Impromptus

Maine Journal, Part III

by Jay Nordlinger

Editor’s Note: In the current issue of National Review, we have a piece by Jay Nordlinger called “The State of Maine: Not all lobster bibs and brisk swims.” This “Maine Journal” in his Impromptus is a supplement to the piece. For Parts I and II of the journal, go here and here.

In recent years, Maine has been very hard hit by drugs. A headline in 2011 read, “Maine tops nation in prescription drug abuse.” In the wake of prescription drugs have come heroin and meth. Dealers from Brooklyn and other such places find a ready market here. People are overdosing in increasing numbers — dying.

Politicians and others speak of an “epidemic,” and that is not an exaggeration. All the New England governors are devoting more and more time to this problem, this crisis. In fact, there was a gubernatorial summit on drugs in Waltham, Mass., earlier this summer.

Traveling around Maine, and hearing about it, I think, “This is a textbook example of what Charles Murray is talking about.” Two years ago, the famed political scientist wrote Coming Apart: The State of White America, 1960–2010. It’s about economic and moral decline. Of course, there are textbook examples all over the country . . .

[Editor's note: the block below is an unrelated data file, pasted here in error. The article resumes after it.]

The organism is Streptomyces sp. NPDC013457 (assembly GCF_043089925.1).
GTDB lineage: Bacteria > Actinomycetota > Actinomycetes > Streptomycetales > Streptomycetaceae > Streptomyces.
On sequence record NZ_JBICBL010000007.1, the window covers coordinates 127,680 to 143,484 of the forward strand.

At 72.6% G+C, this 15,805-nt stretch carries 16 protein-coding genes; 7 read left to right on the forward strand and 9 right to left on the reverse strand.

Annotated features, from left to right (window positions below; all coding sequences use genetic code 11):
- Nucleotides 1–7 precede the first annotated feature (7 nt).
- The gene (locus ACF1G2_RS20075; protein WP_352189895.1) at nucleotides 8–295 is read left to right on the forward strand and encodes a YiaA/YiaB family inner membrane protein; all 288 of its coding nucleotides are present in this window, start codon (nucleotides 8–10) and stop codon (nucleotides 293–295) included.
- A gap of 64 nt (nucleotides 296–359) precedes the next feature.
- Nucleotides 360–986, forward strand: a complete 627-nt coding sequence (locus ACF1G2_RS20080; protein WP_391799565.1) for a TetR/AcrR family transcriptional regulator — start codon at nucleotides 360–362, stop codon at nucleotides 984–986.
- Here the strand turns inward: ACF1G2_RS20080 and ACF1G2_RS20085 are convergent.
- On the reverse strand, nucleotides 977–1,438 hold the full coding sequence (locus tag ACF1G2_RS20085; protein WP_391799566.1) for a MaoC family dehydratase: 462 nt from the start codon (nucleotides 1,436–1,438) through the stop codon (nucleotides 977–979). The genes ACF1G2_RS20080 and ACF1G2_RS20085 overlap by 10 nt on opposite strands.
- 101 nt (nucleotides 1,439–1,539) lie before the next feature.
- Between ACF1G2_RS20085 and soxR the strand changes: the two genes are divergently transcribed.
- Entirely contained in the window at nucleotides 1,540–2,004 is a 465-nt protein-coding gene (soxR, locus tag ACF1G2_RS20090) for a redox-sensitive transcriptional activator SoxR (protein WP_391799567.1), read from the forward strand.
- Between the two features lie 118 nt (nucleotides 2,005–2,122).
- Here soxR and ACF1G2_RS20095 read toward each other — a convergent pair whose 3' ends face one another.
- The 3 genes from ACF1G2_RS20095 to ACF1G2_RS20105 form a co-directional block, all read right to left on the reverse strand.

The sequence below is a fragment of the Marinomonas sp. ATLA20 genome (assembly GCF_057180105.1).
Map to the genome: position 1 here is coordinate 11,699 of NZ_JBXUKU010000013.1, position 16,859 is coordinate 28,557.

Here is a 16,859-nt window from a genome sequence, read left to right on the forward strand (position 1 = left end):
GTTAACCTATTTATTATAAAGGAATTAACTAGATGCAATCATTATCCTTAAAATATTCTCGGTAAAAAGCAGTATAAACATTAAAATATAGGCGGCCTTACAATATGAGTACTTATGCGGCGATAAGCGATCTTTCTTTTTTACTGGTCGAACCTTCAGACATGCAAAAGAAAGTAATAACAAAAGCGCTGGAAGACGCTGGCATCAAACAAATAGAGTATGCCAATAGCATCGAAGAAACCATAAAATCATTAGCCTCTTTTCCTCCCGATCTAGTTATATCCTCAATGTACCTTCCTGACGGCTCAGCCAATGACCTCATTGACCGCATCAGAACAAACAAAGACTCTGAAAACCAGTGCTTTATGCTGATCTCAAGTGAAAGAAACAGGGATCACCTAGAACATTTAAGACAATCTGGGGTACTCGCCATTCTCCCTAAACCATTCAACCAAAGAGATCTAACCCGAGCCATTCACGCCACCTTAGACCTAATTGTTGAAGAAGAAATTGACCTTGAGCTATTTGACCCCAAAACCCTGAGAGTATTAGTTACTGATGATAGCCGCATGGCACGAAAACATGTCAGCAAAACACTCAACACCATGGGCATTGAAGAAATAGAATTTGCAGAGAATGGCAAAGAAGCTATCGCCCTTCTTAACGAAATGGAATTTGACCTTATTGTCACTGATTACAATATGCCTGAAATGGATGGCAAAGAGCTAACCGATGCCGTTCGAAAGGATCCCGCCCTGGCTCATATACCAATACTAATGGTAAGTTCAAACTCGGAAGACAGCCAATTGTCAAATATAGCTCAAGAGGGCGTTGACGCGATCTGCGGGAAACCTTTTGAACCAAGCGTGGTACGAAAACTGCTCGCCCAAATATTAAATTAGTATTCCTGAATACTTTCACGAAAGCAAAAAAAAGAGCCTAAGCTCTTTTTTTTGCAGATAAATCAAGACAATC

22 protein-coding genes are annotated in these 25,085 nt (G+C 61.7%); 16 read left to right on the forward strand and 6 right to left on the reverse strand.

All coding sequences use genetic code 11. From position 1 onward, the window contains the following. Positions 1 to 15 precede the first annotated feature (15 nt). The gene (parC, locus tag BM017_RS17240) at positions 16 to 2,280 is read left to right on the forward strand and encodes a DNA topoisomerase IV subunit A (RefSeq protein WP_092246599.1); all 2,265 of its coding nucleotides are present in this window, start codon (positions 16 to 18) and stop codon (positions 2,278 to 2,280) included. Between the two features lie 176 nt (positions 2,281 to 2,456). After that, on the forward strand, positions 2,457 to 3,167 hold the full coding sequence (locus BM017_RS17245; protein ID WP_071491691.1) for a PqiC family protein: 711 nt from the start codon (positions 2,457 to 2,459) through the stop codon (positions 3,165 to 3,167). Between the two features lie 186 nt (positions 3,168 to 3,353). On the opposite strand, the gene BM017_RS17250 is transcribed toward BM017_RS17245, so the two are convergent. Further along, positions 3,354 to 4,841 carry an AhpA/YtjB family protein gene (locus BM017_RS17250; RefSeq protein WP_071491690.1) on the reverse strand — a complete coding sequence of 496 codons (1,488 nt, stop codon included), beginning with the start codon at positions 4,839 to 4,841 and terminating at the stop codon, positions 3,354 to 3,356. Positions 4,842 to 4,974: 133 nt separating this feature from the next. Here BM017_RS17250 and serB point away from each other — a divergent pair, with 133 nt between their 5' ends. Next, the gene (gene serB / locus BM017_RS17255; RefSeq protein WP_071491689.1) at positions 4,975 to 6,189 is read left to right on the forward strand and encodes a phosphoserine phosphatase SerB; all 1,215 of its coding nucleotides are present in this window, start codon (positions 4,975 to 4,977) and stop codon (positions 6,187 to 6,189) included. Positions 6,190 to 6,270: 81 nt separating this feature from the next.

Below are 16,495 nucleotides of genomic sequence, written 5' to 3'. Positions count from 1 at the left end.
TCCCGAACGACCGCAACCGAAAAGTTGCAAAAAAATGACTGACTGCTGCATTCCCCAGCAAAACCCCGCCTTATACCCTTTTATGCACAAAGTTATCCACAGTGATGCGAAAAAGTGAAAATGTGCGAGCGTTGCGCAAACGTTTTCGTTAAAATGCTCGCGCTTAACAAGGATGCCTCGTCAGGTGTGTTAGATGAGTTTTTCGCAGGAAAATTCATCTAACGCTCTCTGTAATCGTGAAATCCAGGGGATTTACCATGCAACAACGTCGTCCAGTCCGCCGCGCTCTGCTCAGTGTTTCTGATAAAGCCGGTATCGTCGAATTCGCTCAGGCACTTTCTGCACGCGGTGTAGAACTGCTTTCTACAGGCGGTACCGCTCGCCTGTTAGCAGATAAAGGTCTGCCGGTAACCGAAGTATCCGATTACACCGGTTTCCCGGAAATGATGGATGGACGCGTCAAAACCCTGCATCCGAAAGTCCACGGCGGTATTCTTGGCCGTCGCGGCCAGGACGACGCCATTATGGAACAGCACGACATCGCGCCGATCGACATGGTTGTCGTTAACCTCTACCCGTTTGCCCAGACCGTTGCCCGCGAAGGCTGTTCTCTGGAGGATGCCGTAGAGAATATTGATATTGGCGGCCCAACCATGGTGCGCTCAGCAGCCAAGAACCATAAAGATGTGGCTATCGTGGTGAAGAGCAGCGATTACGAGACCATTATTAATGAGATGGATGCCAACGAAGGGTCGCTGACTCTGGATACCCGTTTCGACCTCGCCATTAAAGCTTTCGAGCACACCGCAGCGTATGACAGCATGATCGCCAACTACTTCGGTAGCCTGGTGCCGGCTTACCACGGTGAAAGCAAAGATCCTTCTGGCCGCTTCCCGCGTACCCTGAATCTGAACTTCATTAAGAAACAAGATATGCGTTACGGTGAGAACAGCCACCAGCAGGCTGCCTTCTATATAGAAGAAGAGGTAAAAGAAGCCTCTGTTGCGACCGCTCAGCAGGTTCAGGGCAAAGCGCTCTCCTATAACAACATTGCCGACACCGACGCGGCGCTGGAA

In February, I was in my home state, Michigan, visiting Hillsdale College — an elite college in a rural area. Someone told me that local stores have trouble getting and keeping help: Too many citizens are hooked on meth.

Two months later, I was in Nebraska, doing a story from a lovely farming community. My host pointed out all the meth houses.

May I ask a question? When exactly did America become a continental ghetto?

In his State of the State address last February, Maine’s governor spoke of the drug epidemic. “It is tearing at the social fabric of our communities,” he said. “While some are spending all their time trying to expand welfare, we are losing the war on drugs.” He went on to say that “927 drug-addicted babies were born last year in Maine. That’s more than 7 percent of all births.”

The governor is Paul LePage, a conservative Republican. He is the most controversial, colorful, and quotable governor in America. His political incorrectness is spectacular. The liberal press doesn’t know whether to be outraged or amused. Politico ran a story titled “How Did Mild-Mannered Maine Get America’s Craziest Governor?”

A long way from crazy, LePage knows many things. Poverty, for one. He was born in Lewiston in 1948. The family was French-speaking, and Paul was the first of 18 children. His father was a mill worker and a drunk. He beat the hell out of Paul, who escaped home at age eleven. He lived on the streets for two years. With the help of some caring and responsible adults, he rose.

LePage has an advantage that few politicians do: You can’t out-poor him. You can’t lecture or guilt him on the subject of poverty. His tongue is amazingly free. He reminds me a little of black conservatives, talking to black audiences, and to white liberal audiences, for that matter. They have an invaluable freedom.